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Features February 2013 Issue

You Landed–Now What?

Sometimes getting from that nice landing to parking at an unfamiliar airport can be the most challenging part of the journey. Here are a few tips to ease the way.

I love GPS. It’s absolutely great the way you can program the most complex route from anywhere to anywhere else. With a little help from your friends at the other end of the radio, you can often even just make a straight (great-circle) line to your destination, or at least to some intermediate point. GPS is great.

It even helps once you land by showing you a diagram of the airport and your location on it. All you have to do is follow a few basic instructions from the ground controller and you’re golden, right? And if you’ve arrived at a non-towered airport, you just figure out your own route and “taxi to parking,” right? Not quite. Unfortunately, you can’t program the GPS with the taxi route.

Not Always That Easy
At a large towered airport the taxi instructions might be specific, but following those instructions can be difficult. Taxiway markings can be confusing with the taxiways close enough together that finding or following the right sign is all but obvious. Slow down and be deliberate at each intersection, consulting both the signs on the ground and the airport diagram.

There are often multiple routes to your parking, and the desired route may not be apparent. Finally, even at the smallest, non-towered airports, actually knowing where to park can be a challenge by itself.

You should first study the airport diagram on the Jeppesen 10-9 page for your airport, or in the FAA Terminal Procedures Publication. Sometimes it’s obvious where the transient parking is. Most times it’s not. But even if it’s not, you can often narrow the search to a couple prime suspects and with a little effort narrow it down from there.

If there’s an FBO involved, a phone call can often fill in the blanks. Last resort is to try calling the airport office, but that frequently yields unsatisfactory results as not all small airports are staffed all the time. Or at all.
Back to the airport diagram. Look at Boone Municipal Airport, Boone, Iowa. It doesn’t clearly show where the transient parking might be located, but you can make an educated guess that it’s on the west side, accessible from either taxiway A1 or B. If you can’t get your answer in advance, you’ll probably be able to find out when you get there.

Oh, and please just because you see aircraft tied down, don’t assume they’re transient. Most local airports have assigned tie-down spots for permanent residents. Often these are adjacent to the transient parking, so if you see airplanes tied down you can usually find the transient parking area close-by. However, some airports have separate ramps that are all private. So, don’t assume that all tie-down areas include transient parking.

Which Way To Go?
While determining where to park may be the most difficult at smaller airports, it’s often easy at larger airports, but the route can be complex. For a baptism-by-fire example of this, let’s look at the mighty Chicago O’Hare International.

You called ahead to Signature and they told you they’d be delighted to park your Warrior for a few nights. While the wisdom of actually doing that is a topic for another time, you’ve decided to brace for the thrill of a lifetime and are going to do it. You locate GA parking on the Jepp 20-9. This is easy at O’Hare. Look in the northeast quadrant of the airport diagram.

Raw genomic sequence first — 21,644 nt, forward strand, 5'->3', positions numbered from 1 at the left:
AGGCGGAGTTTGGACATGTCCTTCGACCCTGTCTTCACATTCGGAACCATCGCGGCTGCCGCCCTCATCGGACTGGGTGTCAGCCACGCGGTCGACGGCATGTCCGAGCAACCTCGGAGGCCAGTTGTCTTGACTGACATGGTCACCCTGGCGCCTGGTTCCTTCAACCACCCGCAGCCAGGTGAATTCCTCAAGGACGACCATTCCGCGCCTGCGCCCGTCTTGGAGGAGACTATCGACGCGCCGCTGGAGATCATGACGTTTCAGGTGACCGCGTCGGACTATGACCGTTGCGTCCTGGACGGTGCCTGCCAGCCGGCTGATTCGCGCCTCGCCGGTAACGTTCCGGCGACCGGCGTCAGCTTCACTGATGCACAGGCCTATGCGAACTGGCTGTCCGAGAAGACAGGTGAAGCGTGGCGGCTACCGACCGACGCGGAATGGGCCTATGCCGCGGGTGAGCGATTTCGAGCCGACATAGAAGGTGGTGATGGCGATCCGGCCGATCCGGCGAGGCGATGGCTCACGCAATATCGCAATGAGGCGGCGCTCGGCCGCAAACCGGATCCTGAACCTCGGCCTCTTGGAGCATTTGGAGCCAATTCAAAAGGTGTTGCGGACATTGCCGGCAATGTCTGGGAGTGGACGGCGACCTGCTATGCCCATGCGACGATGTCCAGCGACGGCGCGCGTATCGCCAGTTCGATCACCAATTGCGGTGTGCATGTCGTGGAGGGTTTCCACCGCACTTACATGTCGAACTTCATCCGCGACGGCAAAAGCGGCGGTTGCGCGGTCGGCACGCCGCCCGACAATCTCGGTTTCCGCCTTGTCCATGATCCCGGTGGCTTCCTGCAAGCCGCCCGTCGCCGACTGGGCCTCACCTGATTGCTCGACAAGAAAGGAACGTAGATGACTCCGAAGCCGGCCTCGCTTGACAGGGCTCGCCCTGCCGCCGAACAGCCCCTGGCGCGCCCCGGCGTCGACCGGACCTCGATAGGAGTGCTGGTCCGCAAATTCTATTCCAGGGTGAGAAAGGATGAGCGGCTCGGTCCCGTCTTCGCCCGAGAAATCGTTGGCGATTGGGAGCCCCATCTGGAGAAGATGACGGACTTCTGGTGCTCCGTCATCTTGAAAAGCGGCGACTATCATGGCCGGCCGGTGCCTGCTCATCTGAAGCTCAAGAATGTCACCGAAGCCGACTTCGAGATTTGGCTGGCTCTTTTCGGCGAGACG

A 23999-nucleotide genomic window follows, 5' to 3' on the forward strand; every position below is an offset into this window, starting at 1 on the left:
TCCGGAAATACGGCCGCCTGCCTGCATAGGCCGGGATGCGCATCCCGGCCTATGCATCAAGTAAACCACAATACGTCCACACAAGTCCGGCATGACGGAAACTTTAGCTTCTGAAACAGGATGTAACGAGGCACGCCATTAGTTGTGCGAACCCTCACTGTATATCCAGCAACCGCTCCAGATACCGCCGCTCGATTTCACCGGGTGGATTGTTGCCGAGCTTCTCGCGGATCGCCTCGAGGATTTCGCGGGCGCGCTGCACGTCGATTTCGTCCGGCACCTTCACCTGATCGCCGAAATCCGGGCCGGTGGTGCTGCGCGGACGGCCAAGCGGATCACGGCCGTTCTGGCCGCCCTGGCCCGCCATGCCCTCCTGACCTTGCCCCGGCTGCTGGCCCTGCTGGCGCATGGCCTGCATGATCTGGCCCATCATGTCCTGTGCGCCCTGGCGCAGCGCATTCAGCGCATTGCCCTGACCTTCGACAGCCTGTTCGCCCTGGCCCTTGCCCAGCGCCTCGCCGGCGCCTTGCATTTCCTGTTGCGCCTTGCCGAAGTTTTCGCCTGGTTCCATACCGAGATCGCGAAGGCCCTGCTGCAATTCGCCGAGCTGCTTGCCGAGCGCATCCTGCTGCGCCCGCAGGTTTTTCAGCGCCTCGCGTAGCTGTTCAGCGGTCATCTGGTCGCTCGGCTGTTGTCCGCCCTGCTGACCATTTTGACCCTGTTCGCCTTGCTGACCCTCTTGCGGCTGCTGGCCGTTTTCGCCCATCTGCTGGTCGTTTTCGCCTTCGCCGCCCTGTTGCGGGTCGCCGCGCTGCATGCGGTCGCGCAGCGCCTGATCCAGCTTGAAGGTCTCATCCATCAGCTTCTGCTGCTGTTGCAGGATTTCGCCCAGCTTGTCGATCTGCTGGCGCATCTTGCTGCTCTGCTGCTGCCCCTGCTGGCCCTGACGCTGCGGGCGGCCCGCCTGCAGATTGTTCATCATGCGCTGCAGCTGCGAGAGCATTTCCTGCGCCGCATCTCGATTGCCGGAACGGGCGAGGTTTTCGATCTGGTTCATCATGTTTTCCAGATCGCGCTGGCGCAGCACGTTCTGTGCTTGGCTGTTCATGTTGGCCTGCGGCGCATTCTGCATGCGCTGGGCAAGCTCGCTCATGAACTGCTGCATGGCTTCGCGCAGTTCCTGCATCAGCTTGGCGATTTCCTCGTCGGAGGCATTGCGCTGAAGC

On the day of your arrival the wind is blowing 25 knots out of the east. Runway 9L (northernmost runway) is closed and they’re using 9R for take-offs. With that wind you request and are granted Runway 10 for your planning.

You can expect detailed taxi instructions, perhaps even a progressive, but you should have a good idea how you’re going to get to the ramp. Take another look at the diagram. You know you’re not going to need more than a thousand feet of runway in this wind, so you consider exiting to the left on ZH. At this point, though, you don’t know whether you can expect to go east on M or northeast on T10. But if you think this through, you can give it an educated guess. Taxiway T10 takes you right into the middle of all the airline gates, and nobody wants you there. Chances are higher they’ll have you go east on M.

Best Laid Plans
As you’re flipping pages, though, you notice those low visibility taxi routes that you always ignore. You see one for Runway 10 and assume that even though it’s for low-visibility, it will probably give you a good hint on what to expect with your arrival. It does. You flip a few more pages and notice that there’s even a page for itinerant aircraft procedures. You work that into your plans.

Sure enough as you’re cleared to land, Tower tells you to keep your speed up and plan to exit left on M3—about 7000 feet down the runway. Once clear, Ground gives you M3, F, B, H3, MM and TT to the ramp. Since you planned and rehearsed that in your mind, you read back the instructions like you know what you’re doing. You then taxi unmolested to the ramp, where you contact Signature for ramp control and they tell you where to park. Relax.
You and your Warrior just survived one of the busiest airports in the country. Now, it’s time for that adult beverage to help calm your nerves.

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